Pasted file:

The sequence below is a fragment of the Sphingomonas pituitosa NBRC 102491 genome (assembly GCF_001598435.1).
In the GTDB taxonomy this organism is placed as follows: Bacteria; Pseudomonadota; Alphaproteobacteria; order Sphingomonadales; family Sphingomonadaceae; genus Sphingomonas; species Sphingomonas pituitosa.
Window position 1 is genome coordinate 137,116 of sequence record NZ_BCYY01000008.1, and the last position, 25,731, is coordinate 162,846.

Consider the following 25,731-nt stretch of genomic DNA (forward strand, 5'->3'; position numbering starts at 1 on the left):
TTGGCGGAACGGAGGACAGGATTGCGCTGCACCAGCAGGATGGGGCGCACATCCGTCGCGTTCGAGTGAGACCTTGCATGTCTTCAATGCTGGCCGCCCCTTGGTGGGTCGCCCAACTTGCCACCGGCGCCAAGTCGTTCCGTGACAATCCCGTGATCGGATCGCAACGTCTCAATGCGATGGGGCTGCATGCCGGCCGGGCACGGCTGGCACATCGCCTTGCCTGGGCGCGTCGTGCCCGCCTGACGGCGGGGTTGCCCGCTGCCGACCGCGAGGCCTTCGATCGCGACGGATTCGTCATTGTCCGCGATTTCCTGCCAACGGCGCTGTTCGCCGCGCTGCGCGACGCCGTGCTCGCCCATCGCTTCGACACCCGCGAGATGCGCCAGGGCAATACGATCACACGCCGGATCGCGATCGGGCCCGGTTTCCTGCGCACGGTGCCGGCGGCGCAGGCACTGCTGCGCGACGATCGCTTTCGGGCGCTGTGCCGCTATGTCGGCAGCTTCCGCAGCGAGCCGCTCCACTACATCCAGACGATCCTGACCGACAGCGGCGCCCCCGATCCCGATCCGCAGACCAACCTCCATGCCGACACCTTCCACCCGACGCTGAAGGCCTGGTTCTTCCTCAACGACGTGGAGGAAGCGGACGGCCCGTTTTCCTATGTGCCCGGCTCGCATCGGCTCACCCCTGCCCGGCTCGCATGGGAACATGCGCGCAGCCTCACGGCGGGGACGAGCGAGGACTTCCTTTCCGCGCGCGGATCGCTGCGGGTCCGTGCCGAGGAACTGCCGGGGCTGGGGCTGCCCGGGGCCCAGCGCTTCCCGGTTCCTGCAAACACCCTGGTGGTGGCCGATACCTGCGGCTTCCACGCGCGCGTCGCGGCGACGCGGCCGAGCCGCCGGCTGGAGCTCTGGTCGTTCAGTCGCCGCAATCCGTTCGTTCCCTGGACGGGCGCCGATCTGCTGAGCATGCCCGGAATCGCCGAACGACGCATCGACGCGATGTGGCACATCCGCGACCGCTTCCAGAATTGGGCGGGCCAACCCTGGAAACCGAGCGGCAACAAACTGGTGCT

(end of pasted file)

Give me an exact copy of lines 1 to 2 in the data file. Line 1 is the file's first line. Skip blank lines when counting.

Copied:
The sequence below is a fragment of the Sphingomonas pituitosa NBRC 102491 genome (assembly GCF_001598435.1).
In the GTDB taxonomy this organism is placed as follows: Bacteria; Pseudomonadota; Alphaproteobacteria; order Sphingomonadales; family Sphingomonadaceae; genus Sphingomonas; species Sphingomonas pituitosa.